Geologic signals are reduced if their wavelengths are smaller than the wavelength determined by the Gaussian filter (i.e., 240 m for the Bayonnaise Knoll survey and 180 m for the southern Izena Hole survey). It is difficult to detect a source body that has a characteristic horizontal scale smaller than this length. On the other hand, the signal amplitude decreases as the altitude of the AUV above the source body increases. This is also true for the case in which the altitude increment is smaller than the characteristic scale of the source body, although the decrease is relatively small in that case. Figure 18 shows an example for lines A6, C6, and D3. To allow comparison of the amplitudes of anomalies observed at different depths, we introduced a simple source model that succeeded in reproducing the anomalies expected at the depth of line A6 (620 m). The model source body is a cylinder with a top depth of 820 m, a density contrast of , a diameter of 1100 m, and a thickness of 110 m. The observed lines are assumed to pass over the center of the cylinder. The gravity anomalies predicted by the model (shown as the dashed lines in Figure 18a) are in good agreement with the observed anomalies, although the agreement is not perfect, particularly for line D3. Line D0 is a virtual constant-depth line with a depth approximately equal to the maximum depth of line D3. The expected anomaly maxima of lines D0 and D3 are nearly identical, and the main difference between the lines is that the anomaly curve for line D0 is broader than that for line D3. This calculation shows that such an observed decrease in the anomaly amplitude with depth decrease is very plausibly explained by the source body in the calculation, although we do not explore the details of the source model here. The amplitude of a potential field with a horizontal wavelength of decreases as with upward continuation of (e.g., Blakely, 1995). Line A6 is 50 m above line C6 and 145 m above line D0, whereas the predominant wavelength is approximately 2500 m in this case, taking into account also the wavelength in the direction across this line. The decreases in amplitude that would result from these differences are estimated to be 0.88 for the A6–C6 pair and 0.69 for the A6–D0 pair, which approximately coincide with the results of the model calculation. These results show the importance of collecting data as close as possible to the sea bottom, particularly for smaller scale and smaller amplitude anomalies such as those in the Izena Hole area. The predominant horizontal wavelength of anomalies observed there is probably approximately 1000 m, and the amplitude decreases are estimated to be 0.73 and 0.53 for 50 and 100 m upward continuations, respectively.
It is difficult to obtain high-resolution measurements along constant-altitude lines in areas with rugged topography. We removed data in the parts of lines in which the depth of the AUV was changing when estimating the resolution for the Izena Hole survey. We estimate 0.2–0.3 mGal as the data resolution along lines D1–D8 in the Bayonnaise Knoll survey, although we do not yet have definitive data to confirm this estimate (the SD data for the difference of these lines from lines C8 to C1 in Table 2 only show the maxima of the resolution). We can obtain the rms errors by making repeat measurements at the same depth along the same constant-altitude line. These repeated measurements can also improve the resolution through stacking of the data.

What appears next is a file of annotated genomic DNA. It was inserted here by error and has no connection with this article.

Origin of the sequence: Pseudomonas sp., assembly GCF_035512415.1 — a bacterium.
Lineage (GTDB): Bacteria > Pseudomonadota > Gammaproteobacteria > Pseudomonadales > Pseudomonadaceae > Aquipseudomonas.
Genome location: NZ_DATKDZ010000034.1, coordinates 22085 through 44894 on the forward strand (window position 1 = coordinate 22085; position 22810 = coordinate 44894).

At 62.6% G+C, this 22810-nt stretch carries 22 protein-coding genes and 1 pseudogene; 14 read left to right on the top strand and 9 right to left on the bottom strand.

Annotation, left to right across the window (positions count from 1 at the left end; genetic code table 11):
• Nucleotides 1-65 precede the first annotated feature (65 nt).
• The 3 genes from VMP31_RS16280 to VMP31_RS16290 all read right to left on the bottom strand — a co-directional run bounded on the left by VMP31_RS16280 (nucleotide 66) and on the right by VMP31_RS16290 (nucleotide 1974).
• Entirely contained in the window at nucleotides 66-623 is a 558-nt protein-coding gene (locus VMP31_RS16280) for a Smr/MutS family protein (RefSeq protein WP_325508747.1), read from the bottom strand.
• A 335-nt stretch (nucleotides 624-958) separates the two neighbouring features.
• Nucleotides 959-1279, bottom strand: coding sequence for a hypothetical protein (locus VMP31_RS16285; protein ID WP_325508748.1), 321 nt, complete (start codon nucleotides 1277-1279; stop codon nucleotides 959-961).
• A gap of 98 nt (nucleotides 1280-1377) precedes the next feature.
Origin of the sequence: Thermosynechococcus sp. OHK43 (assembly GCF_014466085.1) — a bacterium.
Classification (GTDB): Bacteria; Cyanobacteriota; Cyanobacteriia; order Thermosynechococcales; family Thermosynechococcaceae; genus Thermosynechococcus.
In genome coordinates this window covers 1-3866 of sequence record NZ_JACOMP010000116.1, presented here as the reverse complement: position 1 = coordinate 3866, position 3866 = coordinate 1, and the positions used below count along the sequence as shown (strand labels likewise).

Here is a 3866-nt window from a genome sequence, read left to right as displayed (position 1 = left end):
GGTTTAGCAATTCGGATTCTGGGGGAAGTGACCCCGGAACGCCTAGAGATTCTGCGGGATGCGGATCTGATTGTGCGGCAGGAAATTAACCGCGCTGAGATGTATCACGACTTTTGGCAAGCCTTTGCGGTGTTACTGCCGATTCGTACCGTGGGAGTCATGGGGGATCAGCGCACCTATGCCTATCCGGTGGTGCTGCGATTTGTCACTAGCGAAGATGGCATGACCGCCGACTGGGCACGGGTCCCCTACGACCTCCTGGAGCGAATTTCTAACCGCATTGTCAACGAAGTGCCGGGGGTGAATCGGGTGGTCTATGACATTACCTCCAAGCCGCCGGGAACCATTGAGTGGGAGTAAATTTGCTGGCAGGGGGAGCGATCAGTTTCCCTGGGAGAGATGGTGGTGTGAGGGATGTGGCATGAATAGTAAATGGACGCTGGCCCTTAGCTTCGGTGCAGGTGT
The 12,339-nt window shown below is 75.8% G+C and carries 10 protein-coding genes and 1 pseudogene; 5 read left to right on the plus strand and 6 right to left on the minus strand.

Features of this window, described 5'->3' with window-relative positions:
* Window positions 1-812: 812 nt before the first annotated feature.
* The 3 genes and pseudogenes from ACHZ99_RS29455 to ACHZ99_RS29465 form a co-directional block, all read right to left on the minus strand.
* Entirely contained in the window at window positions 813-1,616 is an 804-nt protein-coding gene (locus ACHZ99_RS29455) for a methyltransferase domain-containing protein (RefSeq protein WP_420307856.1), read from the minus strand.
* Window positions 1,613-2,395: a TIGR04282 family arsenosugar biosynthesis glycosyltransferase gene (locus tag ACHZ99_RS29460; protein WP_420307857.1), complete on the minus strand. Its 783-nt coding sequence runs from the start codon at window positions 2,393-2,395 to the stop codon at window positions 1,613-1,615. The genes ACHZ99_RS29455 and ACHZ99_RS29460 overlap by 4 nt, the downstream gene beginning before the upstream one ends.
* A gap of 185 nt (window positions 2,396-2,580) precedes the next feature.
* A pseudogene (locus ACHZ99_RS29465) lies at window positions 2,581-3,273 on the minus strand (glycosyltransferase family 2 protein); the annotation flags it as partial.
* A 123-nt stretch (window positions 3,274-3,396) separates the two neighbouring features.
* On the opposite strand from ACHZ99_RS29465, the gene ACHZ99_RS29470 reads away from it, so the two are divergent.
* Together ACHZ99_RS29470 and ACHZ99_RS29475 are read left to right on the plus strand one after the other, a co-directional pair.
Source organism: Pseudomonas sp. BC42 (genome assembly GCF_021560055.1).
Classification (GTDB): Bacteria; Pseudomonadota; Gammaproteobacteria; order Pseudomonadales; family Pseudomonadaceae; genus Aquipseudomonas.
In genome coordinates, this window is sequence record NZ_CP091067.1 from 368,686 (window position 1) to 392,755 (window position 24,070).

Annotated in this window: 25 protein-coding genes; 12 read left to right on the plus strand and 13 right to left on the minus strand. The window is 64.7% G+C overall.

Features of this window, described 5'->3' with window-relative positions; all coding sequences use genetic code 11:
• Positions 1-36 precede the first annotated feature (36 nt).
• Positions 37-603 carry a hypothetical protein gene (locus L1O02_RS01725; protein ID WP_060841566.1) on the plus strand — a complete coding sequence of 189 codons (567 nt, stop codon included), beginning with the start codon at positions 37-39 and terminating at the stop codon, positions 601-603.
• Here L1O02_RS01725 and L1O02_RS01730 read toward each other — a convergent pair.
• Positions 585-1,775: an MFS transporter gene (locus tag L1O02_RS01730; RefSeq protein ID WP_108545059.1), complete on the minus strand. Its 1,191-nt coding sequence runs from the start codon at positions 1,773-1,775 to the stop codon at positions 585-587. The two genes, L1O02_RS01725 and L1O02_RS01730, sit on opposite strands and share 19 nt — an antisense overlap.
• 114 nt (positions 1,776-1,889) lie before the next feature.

We obtained high-resolution Bouguer anomaly data in underwater gravimeter surveys aboard an AUV by precise determination of vertical acceleration acting on the gravimeter. This was accomplished by introducing three new corrections to the gravimeter data: a correction for the effect of the spatial separation between the gravimeter and the pressure sensor, a correction for the effect of the time delay of the gravimeter data, and an adjustment to the pressure-to-depth conversion factor. We came close to meeting our target measurement resolution, obtaining a 0.1 mGal rms crossover difference after leveling under favorable conditions during the southern Izena Hole survey, during which the AUV moved at a nearly constant depth of 1550 m. The high-resolution measurement allowed us to succeed in the reliable detection of gravity anomalies due to buried mineral deposits with amplitudes of approximately 1–2 mGal. This method will be useful for surveys of similar-sized high-density mineral deposits located either at the seafloor or shallowly buried. However, at present, practical applications of the method may be limited to relatively flat areas such as Izena Hole. Many areas that have seafloor deposits are also characterized by rugged topography (e.g., Bayonnaise Knoll), and thus, require constant-altitude lines for near-bottom surveys. Our experience shows that maneuvering the AUV at a constant altitude of 50 m above the sea bottom is feasible given prior access to detailed topographical information. However, the amplitude of vertical acceleration increases in general, and the resolution of the measured anomalies deteriorates to 0.2–0.3 mGal, even after applying a low-pass filter with a longer width. Therefore, further improvements to the data resolution are necessary for reliable detection of mineral deposits in areas with rugged topography.